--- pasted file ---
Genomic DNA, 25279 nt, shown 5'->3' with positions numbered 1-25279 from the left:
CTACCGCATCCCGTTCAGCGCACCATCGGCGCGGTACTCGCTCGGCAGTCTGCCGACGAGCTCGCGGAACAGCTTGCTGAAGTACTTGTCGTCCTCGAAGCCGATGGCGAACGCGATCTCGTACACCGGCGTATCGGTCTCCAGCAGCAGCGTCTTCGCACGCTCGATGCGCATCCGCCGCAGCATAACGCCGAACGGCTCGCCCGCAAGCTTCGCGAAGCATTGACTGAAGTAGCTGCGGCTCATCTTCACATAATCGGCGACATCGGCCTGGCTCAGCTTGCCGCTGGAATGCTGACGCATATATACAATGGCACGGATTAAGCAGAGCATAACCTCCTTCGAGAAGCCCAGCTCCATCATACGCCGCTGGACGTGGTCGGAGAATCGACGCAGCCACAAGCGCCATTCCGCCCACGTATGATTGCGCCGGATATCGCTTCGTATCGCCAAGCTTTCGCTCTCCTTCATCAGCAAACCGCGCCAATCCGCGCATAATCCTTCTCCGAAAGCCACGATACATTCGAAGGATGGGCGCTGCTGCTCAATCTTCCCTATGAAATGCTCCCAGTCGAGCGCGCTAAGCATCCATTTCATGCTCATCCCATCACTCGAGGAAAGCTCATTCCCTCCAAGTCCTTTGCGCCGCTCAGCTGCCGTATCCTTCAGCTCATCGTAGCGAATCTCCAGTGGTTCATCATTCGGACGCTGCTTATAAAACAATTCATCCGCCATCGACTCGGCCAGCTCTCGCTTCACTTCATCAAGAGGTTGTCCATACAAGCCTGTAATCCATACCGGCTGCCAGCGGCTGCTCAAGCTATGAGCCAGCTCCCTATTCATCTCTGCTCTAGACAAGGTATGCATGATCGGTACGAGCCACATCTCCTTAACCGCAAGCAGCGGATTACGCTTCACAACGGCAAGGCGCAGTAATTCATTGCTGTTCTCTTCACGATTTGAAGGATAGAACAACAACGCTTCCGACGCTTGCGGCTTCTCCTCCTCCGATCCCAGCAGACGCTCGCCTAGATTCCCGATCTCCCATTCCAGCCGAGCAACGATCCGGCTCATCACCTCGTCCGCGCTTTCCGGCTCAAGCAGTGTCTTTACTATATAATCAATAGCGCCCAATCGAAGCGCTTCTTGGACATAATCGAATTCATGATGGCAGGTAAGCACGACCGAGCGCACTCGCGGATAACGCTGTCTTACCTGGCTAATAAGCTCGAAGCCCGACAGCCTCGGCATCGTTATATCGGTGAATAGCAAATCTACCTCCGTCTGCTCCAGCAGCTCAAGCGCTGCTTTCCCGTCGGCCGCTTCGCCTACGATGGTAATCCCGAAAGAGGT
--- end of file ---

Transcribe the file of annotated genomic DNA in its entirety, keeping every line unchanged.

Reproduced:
Genomic DNA, 25279 nt, shown 5'->3' with positions numbered 1-25279 from the left:
CTACCGCATCCCGTTCAGCGCACCATCGGCGCGGTACTCGCTCGGCAGTCTGCCGACGAGCTCGCGGAACAGCTTGCTGAAGTACTTGTCGTCCTCGAAGCCGATGGCGAACGCGATCTCGTACACCGGCGTATCGGTCTCCAGCAGCAGCGTCTTCGCACGCTCGATGCGCATCCGCCGCAGCATAACGCCGAACGGCTCGCCCGCAAGCTTCGCGAAGCATTGACTGAAGTAGCTGCGGCTCATCTTCACATAATCGGCGACATCGGCCTGGCTCAGCTTGCCGCTGGAATGCTGACGCATATATACAATGGCACGGATTAAGCAGAGCATAACCTCCTTCGAGAAGCCCAGCTCCATCATACGCCGCTGGACGTGGTCGGAGAATCGACGCAGCCACAAGCGCCATTCCGCCCACGTATGATTGCGCCGGATATCGCTTCGTATCGCCAAGCTTTCGCTCTCCTTCATCAGCAAACCGCGCCAATCCGCGCATAATCCTTCTCCGAAAGCCACGATACATTCGAAGGATGGGCGCTGCTGCTCAATCTTCCCTATGAAATGCTCCCAGTCGAGCGCGCTAAGCATCCATTTCATGCTCATCCCATCACTCGAGGAAAGCTCATTCCCTCCAAGTCCTTTGCGCCGCTCAGCTGCCGTATCCTTCAGCTCATCGTAGCGAATCTCCAGTGGTTCATCATTCGGACGCTGCTTATAAAACAATTCATCCGCCATCGACTCGGCCAGCTCTCGCTTCACTTCATCAAGAGGTTGTCCATACAAGCCTGTAATCCATACCGGCTGCCAGCGGCTGCTCAAGCTATGAGCCAGCTCCCTATTCATCTCTGCTCTAGACAAGGTATGCATGATCGGTACGAGCCACATCTCCTTAACCGCAAGCAGCGGATTACGCTTCACAACGGCAAGGCGCAGTAATTCATTGCTGTTCTCTTCACGATTTGAAGGATAGAACAACAACGCTTCCGACGCTTGCGGCTTCTCCTCCTCCGATCCCAGCAGACGCTCGCCTAGATTCCCGATCTCCCATTCCAGCCGAGCAACGATCCGGCTCATCACCTCGTCCGCGCTTTCCGGCTCAAGCAGTGTCTTTACTATATAATCAATAGCGCCCAATCGAAGCGCTTCTTGGACATAATCGAATTCATGATGGCAGGTAAGCACGACCGAGCGCACTCGCGGATAACGCTGTCTTACCTGGCTAATAAGCTCGAAGCCCGACAGCCTCGGCATCGTTATATCGGTGAATAGCAAATCTACCTCCGTCTGCTCCAGCAGCTCAAGCGCTGCTTTCCCGTCGGCCGCTTCGCCTACGATGGTAATCCCGAAAGAGGT